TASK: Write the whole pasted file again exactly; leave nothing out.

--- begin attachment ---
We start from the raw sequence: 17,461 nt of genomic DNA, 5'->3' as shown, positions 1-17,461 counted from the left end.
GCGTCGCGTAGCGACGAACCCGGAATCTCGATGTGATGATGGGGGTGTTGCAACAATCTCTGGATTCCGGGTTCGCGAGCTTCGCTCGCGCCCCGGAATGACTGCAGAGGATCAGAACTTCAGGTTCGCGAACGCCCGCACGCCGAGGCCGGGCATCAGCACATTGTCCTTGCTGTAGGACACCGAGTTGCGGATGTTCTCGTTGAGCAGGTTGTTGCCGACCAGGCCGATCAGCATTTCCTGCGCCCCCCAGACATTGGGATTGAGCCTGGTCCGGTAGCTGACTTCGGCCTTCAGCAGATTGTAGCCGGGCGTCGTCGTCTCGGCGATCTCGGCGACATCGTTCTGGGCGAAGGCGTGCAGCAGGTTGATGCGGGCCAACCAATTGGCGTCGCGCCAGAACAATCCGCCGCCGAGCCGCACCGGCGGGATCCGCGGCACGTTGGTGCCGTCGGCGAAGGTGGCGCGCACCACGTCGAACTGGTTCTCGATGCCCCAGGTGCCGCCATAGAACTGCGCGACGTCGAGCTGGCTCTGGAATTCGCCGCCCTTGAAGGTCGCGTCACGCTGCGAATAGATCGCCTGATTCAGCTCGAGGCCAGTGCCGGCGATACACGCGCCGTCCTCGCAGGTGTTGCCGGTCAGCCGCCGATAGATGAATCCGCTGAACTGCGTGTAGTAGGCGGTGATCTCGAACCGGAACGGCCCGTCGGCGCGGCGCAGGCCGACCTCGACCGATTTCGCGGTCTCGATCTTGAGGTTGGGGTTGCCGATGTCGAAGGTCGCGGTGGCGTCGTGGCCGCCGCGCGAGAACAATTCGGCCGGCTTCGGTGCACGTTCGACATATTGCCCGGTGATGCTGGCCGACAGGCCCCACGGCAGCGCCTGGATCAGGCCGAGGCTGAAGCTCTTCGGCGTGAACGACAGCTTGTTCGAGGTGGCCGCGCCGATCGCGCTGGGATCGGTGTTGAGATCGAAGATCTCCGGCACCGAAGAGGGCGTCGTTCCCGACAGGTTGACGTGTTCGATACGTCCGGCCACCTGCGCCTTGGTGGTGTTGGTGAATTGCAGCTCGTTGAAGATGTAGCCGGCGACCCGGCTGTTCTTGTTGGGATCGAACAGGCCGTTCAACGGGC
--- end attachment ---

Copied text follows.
We start from the raw sequence: 17,461 nt of genomic DNA, 5'->3' as shown, positions 1-17,461 counted from the left end.
GCGTCGCGTAGCGACGAACCCGGAATCTCGATGTGATGATGGGGGTGTTGCAACAATCTCTGGATTCCGGGTTCGCGAGCTTCGCTCGCGCCCCGGAATGACTGCAGAGGATCAGAACTTCAGGTTCGCGAACGCCCGCACGCCGAGGCCGGGCATCAGCACATTGTCCTTGCTGTAGGACACCGAGTTGCGGATGTTCTCGTTGAGCAGGTTGTTGCCGACCAGGCCGATCAGCATTTCCTGCGCCCCCCAGACATTGGGATTGAGCCTGGTCCGGTAGCTGACTTCGGCCTTCAGCAGATTGTAGCCGGGCGTCGTCGTCTCGGCGATCTCGGCGACATCGTTCTGGGCGAAGGCGTGCAGCAGGTTGATGCGGGCCAACCAATTGGCGTCGCGCCAGAACAATCCGCCGCCGAGCCGCACCGGCGGGATCCGCGGCACGTTGGTGCCGTCGGCGAAGGTGGCGCGCACCACGTCGAACTGGTTCTCGATGCCCCAGGTGCCGCCATAGAACTGCGCGACGTCGAGCTGGCTCTGGAATTCGCCGCCCTTGAAGGTCGCGTCACGCTGCGAATAGATCGCCTGATTCAGCTCGAGGCCAGTGCCGGCGATACACGCGCCGTCCTCGCAGGTGTTGCCGGTCAGCCGCCGATAGATGAATCCGCTGAACTGCGTGTAGTAGGCGGTGATCTCGAACCGGAACGGCCCGTCGGCGCGGCGCAGGCCGACCTCGACCGATTTCGCGGTCTCGATCTTGAGGTTGGGGTTGCCGATGTCGAAGGTCGCGGTGGCGTCGTGGCCGCCGCGCGAGAACAATTCGGCCGGCTTCGGTGCACGTTCGACATATTGCCCGGTGATGCTGGCCGACAGGCCCCACGGCAGCGCCTGGATCAGGCCGAGGCTGAAGCTCTTCGGCGTGAACGACAGCTTGTTCGAGGTGGCCGCGCCGATCGCGCTGGGATCGGTGTTGAGATCGAAGATCTCCGGCACCGAAGAGGGCGTCGTTCCCGACAGGTTGACGTGTTCGATACGTCCGGCCACCTGCGCCTTGGTGGTGTTGGTGAATTGCAGCTCGTTGAAGATGTAGCCGGCGACCCGGCTGTTCTTGTTGGGATCGAACAGGCCGTTCAACGGGC